The National Wildlife Federation (NWF) is launching a Community Workday for Wildlife, which is part of the larger Community Wildlife Habitat Initiative. NWF engages Los Angeles urban, low-income neighborhoods in long-term environmental education regarding water conservation, air pollution, and local wildlife and habitat. As part of this effort, the project is helping residents create habitats by building bird baths, rockpiles, and bat homes and planting native plant species around their homes, schools, businesses, and other community locations. The results of the project include a growing network of functioning wildlife friendly habitats throughout the community and increased resident awareness about community environmental health.
Placer Land Trust & Nature Center $4,550
Linda Desai, 3700 Christian Valley Road, Auburn, CA 95602
In this project, the Waste Busters program will be added to the Environmental Science Travels (EST) program, which is a set of five interactive programs for elementary school students that brings environmental science into the classroom. Subjects of the EST program include water resources; recycling; food chains; and birds, bats, and bugs. For example, the Water Basins program enhances middle school science curriculums by making connections between the physical science concepts that students learn about in the classroom and the energy and natural resources that they use in everyday life. Although a traditional science curriculum addresses the concepts of energy and its application, it does not make energy issues personal for students. The EST program connects the concepts taught in the classroom with students, their homes, and their community. Thus, the program offers students a fuller understanding of energy and natural resources and their application in every aspect of the students' lives.
Project Understanding $2,400
Lynn Austin, 43 East Vince Street, Ventura, CA 93001
This Land Is Your Land
Using volunteer tutors, the This Land Is Your Land program helps students improve their academic performance, learning skills, self-esteem, and motivation. Students learn about key environmental issues by creating a land-use map for the county. The program gives each student a basic understanding of the various uses that compete for land in the county. As a result of the program, students are better able to interpret the news and events of the day that presumably involve changes in the local environment and to form their own conclusions.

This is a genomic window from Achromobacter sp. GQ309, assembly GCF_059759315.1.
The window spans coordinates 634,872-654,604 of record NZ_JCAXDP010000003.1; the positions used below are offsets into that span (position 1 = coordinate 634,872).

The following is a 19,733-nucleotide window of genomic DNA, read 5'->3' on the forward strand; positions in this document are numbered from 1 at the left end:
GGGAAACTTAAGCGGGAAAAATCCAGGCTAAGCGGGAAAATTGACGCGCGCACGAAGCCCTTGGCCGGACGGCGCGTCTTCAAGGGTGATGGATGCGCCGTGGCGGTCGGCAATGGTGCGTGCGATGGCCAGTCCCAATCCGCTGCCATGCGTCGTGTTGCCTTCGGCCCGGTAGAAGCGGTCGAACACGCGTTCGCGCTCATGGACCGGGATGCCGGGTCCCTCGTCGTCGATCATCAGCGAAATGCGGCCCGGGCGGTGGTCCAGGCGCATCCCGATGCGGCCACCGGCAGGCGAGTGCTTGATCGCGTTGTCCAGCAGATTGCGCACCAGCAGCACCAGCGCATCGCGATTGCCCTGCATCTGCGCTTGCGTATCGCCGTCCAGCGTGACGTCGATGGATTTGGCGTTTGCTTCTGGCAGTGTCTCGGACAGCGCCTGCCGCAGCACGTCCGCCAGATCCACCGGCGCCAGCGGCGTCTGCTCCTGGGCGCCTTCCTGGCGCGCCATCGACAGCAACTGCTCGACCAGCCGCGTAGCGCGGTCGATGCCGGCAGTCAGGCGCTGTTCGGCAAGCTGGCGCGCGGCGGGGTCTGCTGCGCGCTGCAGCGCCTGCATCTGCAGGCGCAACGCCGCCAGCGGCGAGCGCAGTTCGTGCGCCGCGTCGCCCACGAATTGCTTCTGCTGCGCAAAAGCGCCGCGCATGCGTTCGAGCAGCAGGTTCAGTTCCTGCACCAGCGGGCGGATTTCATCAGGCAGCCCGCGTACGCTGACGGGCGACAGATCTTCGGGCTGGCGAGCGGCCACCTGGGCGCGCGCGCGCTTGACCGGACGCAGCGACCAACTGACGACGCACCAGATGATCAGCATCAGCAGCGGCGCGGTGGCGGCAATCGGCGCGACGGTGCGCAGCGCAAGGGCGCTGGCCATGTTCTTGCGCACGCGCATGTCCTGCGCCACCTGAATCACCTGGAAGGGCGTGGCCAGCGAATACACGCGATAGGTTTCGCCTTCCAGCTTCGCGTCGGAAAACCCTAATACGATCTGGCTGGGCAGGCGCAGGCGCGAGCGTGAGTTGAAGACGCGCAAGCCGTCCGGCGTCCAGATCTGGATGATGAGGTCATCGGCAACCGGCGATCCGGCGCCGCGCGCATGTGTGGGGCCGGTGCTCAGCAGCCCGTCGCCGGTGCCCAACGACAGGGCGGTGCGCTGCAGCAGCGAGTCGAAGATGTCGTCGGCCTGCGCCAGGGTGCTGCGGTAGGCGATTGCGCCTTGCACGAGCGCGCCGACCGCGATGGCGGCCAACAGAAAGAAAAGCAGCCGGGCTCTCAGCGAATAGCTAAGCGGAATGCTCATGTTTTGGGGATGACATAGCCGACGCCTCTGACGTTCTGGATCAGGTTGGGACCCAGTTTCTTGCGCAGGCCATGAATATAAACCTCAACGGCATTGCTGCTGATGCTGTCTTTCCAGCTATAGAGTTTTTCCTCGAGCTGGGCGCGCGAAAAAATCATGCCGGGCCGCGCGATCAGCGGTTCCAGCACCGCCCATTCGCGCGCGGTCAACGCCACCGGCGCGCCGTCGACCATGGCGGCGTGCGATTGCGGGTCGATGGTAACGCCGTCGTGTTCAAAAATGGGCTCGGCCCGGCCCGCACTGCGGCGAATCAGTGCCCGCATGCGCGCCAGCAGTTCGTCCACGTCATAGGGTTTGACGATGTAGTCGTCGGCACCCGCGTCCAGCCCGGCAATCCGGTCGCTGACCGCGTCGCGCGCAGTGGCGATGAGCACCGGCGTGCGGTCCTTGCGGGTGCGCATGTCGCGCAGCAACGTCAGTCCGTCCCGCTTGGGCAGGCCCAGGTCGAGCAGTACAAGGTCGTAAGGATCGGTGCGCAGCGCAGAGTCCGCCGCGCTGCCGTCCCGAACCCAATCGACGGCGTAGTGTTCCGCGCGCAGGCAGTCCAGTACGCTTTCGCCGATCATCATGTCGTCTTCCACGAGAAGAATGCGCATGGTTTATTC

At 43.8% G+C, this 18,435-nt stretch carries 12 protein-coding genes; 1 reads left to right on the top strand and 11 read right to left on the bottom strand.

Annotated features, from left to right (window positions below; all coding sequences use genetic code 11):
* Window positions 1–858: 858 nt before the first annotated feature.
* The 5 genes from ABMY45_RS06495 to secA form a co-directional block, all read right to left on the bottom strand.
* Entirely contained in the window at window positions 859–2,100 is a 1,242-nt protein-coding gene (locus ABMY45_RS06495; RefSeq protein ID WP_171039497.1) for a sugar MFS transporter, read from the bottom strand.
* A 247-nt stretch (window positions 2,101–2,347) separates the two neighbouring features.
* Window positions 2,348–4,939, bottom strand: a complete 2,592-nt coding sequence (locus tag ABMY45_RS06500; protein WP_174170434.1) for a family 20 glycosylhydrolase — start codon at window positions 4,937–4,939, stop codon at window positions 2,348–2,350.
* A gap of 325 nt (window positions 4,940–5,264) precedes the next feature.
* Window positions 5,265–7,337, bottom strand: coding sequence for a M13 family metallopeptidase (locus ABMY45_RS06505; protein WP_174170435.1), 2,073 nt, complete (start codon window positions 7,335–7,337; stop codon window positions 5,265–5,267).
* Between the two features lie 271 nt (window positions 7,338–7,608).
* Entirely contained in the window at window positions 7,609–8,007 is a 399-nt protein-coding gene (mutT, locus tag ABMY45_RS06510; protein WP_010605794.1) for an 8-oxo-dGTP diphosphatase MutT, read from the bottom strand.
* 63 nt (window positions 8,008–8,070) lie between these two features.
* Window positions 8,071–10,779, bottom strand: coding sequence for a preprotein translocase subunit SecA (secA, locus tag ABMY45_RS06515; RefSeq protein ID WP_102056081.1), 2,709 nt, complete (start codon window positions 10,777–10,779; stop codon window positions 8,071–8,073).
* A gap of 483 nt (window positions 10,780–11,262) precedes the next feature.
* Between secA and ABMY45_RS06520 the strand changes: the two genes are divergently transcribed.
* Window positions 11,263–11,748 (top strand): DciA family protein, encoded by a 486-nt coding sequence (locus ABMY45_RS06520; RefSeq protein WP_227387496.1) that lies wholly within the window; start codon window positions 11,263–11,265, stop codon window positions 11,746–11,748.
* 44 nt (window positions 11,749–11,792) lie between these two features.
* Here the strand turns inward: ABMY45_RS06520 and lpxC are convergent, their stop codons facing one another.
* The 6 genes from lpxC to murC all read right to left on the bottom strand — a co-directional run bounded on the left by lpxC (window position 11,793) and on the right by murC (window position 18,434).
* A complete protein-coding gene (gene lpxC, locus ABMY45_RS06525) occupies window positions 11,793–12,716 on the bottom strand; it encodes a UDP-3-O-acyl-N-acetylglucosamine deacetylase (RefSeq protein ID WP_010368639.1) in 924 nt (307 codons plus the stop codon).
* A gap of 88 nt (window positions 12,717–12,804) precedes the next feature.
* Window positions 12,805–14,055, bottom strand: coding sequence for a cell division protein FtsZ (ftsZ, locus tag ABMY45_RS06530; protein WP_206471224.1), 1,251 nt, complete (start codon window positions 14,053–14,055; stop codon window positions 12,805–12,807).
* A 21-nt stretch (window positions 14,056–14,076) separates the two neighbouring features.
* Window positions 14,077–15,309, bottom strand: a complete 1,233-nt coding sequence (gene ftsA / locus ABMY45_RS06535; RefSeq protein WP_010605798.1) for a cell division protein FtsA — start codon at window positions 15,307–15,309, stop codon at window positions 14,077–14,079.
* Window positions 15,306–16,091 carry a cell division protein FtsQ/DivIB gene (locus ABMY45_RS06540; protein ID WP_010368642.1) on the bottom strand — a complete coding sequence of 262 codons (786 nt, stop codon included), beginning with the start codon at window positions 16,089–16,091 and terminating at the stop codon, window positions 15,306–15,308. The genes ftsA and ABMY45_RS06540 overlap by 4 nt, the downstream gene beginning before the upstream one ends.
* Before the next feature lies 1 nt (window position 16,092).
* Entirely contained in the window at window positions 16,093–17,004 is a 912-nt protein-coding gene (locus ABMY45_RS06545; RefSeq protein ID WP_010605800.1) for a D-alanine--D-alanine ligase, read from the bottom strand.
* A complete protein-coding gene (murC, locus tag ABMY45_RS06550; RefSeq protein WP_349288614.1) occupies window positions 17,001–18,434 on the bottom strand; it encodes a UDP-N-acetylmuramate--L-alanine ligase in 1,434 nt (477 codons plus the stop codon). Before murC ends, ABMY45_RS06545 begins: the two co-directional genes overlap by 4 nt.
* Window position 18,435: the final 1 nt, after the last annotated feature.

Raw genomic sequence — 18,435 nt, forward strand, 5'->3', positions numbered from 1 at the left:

Redefining Progress $79,030
Dahlia Chazan, 1904 Franklin Street, 6th Floor, Oakland, CA 94612
The Shadow We Cast: Strengthening Environmental Education with the Ecological Footprint
The goal of this project is to help teachers develop skills and knowledge that they can integrate into their classroom instruction on the scientific and social aspects of society’s use of renewable resources. The project is based on the use of the Ecological Footprint™ analysis. Footprint, which was developed by Redefining Progress, is a tool for measuring sustainability. The project builds on two earlier phases that focused on the study of use of the Footprint in the classroom and development of educational materials. For this project, more than 100 geography and social studies teachers for grades 5 through 8 in California are trained in the use of Footprint training materials. Lesson plans and other materials are made available to educators at workshops and at a national conference. An online community for teachers also provides support for teachers across the state. Partners of the project include Creative Change Educational Solutions and the California Geographic Alliance.